One of the "bonus" museums we got with our Istanbul museum card was the Museum of the History of Science and Technology in Islam. It gets this travel blog's award for "Longest Named" museum of our 2014 travel adventure. Although we learned some interesting things, it has few actual artifacts (it's filled instead with replicas and models), and it works too hard to make sure you understand the contribution of Islamic scholars and scientists to mankind's body of knowledge. Those Islamic contributions are undeniable. Driven by the need to know precise times for prayer and the direction of Mecca,...

Istanbul's Archaeology and Mosaic Museums

Chuck and Lori's Travel Blog - Assyrian Reliefs
Chuck Fri, 2014-10-24 07:30
Assyrian Reliefs: It's Not a Purse, It's Assyrian! This empty nest travel blog couple bought a 3-day Istanbul museum card in part because it gave us access to a couple of the lesser-known, lesser-visited museums in the city. Two of those museums deserve special note: the Archaeology Museum and the Mosaic Museum. We are archaeology nuts. When we were kids, we both fancied being archaeologists, even before there was an Indiana Jones. So if there's an archaeology museum around, count us in. Istanbul--previously Constantinople and pre-previously Byzantium--is right up there with Rome for...

Hagia Sophia: Church, Mosque, Museum

Chuck and Lori's Travel Blog - Hagia Sophia, Istanbul
Chuck Thu, 2014-10-23 07:30
Hagia Sophia It appears regularly in movies, usually east-meets-west spy thrillers or Dan Brown-esque conspiracies where a certain Christian-Muslim-secular mystery and intrigue is required. The Hagia Sophia is Istanbul's tourist zone bookend to counter the Blue Mosque. As such, it's as equally thronged as the Blue Mosque and the nearby Topkapi Palace. It owes its frequent cinematic backdrop to its intriguing history, which also makes it worth braving the crowds to visit. Hagia Sophia, sometimes also written Sofia and meaning "Church of Holy Wisdom", was built by the Emperor Justinian in the...

Three Mosques of Istanbul

Chuck and Lori's Travel Blog - Istanbul's Nuruosmaniye Mosque
Chuck Tue, 2014-10-21 07:30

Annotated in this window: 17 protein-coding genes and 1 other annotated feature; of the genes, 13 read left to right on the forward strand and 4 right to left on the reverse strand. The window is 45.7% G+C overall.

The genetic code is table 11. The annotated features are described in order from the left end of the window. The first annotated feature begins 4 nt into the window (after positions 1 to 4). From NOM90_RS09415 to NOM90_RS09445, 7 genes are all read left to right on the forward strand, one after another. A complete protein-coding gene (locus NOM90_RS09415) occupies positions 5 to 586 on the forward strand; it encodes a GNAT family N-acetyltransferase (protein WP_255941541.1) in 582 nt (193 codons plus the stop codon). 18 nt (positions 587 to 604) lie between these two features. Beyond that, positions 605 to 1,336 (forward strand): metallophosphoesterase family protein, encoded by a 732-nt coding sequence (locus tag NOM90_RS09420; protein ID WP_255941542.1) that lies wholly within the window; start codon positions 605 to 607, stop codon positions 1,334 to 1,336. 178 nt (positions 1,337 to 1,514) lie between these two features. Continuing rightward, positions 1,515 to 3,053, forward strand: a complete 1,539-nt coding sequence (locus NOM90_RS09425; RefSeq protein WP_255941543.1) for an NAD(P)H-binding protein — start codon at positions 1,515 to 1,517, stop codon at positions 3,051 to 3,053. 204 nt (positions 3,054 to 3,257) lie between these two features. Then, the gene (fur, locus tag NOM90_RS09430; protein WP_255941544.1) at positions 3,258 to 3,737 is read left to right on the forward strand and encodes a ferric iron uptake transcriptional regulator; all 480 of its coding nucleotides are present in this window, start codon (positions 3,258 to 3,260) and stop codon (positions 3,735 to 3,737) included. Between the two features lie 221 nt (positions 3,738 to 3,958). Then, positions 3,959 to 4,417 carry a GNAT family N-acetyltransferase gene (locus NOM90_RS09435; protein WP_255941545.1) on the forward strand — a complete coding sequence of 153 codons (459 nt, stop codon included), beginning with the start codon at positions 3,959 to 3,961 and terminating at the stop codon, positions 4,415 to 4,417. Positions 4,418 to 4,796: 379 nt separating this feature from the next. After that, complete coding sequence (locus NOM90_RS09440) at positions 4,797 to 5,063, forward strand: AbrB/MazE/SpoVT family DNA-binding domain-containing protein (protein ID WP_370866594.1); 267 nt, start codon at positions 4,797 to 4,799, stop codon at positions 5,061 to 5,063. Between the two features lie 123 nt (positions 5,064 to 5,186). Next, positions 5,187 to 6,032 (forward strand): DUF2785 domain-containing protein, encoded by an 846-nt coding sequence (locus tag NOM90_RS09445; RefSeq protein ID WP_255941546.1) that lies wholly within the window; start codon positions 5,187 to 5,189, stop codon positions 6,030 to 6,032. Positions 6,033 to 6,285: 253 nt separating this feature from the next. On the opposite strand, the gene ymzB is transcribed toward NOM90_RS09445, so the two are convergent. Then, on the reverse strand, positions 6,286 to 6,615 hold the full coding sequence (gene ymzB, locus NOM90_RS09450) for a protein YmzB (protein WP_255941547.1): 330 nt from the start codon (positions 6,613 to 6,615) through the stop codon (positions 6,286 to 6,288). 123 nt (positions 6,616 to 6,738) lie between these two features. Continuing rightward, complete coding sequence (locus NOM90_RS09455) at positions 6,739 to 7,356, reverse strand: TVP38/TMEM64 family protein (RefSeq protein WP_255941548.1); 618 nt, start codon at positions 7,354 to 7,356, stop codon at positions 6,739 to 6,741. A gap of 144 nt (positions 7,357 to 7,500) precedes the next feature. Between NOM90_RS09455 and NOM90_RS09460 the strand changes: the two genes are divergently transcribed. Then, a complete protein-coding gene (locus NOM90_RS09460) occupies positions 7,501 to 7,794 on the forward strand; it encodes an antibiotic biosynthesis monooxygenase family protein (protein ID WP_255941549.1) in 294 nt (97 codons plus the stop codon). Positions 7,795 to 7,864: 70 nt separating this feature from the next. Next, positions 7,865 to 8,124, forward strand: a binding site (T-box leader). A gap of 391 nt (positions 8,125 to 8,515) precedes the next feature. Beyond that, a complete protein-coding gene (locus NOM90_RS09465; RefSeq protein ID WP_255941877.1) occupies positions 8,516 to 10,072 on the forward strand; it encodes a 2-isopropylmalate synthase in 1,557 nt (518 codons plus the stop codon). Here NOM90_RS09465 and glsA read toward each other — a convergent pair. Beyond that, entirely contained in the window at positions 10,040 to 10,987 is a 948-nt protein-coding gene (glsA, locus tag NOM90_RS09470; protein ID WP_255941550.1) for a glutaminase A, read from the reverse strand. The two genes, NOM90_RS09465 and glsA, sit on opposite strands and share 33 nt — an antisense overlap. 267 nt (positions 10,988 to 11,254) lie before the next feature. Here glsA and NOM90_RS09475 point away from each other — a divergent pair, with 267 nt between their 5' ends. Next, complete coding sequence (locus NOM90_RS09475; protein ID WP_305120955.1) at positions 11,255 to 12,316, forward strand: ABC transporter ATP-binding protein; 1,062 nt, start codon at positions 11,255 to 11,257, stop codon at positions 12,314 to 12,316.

The Nuruosmaniye Mosque Once we got to Istanbul, it took us a few days to go into a mosque. It wasn't for lack of opportunity: it seems there are as many mosques in Istanbul as there are churches in Rome. We had never set foot in a mosque before, and the abundance of respect we seem to have for sacred spaces (which we blogged about yesterday ) worked against us. We ruled out Fridays because it's the Muslim day of prayer, and our first Thursday in the city we bought 3-day museum passes that had to be used before they expired, so it was Monday before this empty nest travel blog couple visited...

Topkapi Palace and Dealing with Crowds

Chuck and Lori's Travel Blog - Topkapi Palace, Istanbul
Chuck Mon, 2014-10-20 07:30
The Topkapi Palace is a sprawling complex that was the royal residence of the sultans of the Ottoman Empire for 400 years from the mid 1400's to the mid 1800's. Here you will see the opulent, tile-covered residence of the Sultans, the chambers of the harem, fascinating holy relics of Islam, beautiful gardens, and meticulously manicured grounds - that is if you can see any of it through the bajillions of tourists swarming the place. I know, I know, we too are tourists, so I don't have much room to complain. And I wouldn't, except that it just seems as though so many of all those other tourists...

Hagia Irene and the Second Ecumenical Council

Chuck and Lori's Travel Blog - Hagia Irene, Istanbul
Chuck Sun, 2014-10-19 07:30
Sometimes you visit a place for its beauty, sometimes for its fun, and sometimes for its convenience. And sometimes you visit a place for its history. When you visit Istanbul, one of the top attractions on your must-see list is the Hagia-Sofia (pronounced HI-ya so-FEE-yuh). We will, of course, blog about this top attraction in due course. Today we're talking about the lesser-known Hagia-Irene. Like Hagia-Sofia, Hagia-Irene is an ancient Christian church. You'll find it just inside the outer gates of the Topkapi (Sultan's) palace. It is older than the Hagia-Sofia and was commissioned and...